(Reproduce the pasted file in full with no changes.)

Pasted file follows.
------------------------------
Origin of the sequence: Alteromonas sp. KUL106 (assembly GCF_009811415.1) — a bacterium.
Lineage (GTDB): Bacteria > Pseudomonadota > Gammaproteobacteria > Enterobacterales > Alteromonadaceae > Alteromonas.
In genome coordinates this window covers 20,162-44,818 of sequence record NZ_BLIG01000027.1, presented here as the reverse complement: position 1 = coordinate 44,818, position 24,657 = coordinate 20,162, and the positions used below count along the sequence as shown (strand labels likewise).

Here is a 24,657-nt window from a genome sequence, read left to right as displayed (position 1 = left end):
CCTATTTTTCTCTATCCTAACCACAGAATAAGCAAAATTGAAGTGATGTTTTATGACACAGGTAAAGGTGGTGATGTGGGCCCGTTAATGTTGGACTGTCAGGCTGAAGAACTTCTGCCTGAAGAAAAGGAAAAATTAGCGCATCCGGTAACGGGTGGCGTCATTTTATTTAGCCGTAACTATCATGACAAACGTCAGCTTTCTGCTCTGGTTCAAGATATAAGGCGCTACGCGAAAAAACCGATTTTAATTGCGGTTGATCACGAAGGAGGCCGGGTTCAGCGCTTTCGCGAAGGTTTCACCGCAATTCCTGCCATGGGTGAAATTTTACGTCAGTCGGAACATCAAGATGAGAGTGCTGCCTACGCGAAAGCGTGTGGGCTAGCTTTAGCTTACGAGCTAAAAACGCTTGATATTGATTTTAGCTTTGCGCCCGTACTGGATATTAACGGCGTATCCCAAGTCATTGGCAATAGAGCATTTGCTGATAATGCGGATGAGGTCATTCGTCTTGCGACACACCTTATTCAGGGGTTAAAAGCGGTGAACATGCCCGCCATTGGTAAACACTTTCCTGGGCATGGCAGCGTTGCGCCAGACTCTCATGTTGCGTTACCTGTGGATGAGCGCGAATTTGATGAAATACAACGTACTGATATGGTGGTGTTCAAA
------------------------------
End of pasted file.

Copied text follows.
Origin of the sequence: Alteromonas sp. KUL106 (assembly GCF_009811415.1) — a bacterium.
Lineage (GTDB): Bacteria > Pseudomonadota > Gammaproteobacteria > Enterobacterales > Alteromonadaceae > Alteromonas.
In genome coordinates this window covers 20,162-44,818 of sequence record NZ_BLIG01000027.1, presented here as the reverse complement: position 1 = coordinate 44,818, position 24,657 = coordinate 20,162, and the positions used below count along the sequence as shown (strand labels likewise).

Here is a 24,657-nt window from a genome sequence, read left to right as displayed (position 1 = left end):
CCTATTTTTCTCTATCCTAACCACAGAATAAGCAAAATTGAAGTGATGTTTTATGACACAGGTAAAGGTGGTGATGTGGGCCCGTTAATGTTGGACTGTCAGGCTGAAGAACTTCTGCCTGAAGAAAAGGAAAAATTAGCGCATCCGGTAACGGGTGGCGTCATTTTATTTAGCCGTAACTATCATGACAAACGTCAGCTTTCTGCTCTGGTTCAAGATATAAGGCGCTACGCGAAAAAACCGATTTTAATTGCGGTTGATCACGAAGGAGGCCGGGTTCAGCGCTTTCGCGAAGGTTTCACCGCAATTCCTGCCATGGGTGAAATTTTACGTCAGTCGGAACATCAAGATGAGAGTGCTGCCTACGCGAAAGCGTGTGGGCTAGCTTTAGCTTACGAGCTAAAAACGCTTGATATTGATTTTAGCTTTGCGCCCGTACTGGATATTAACGGCGTATCCCAAGTCATTGGCAATAGAGCATTTGCTGATAATGCGGATGAGGTCATTCGTCTTGCGACACACCTTATTCAGGGGTTAAAAGCGGTGAACATGCCCGCCATTGGTAAACACTTTCCTGGGCATGGCAGCGTTGCGCCAGACTCTCATGTTGCGTTACCTGTGGATGAGCGCGAATTTGATGAAATACAACGTACTGATATGGTGGTGTTCAAA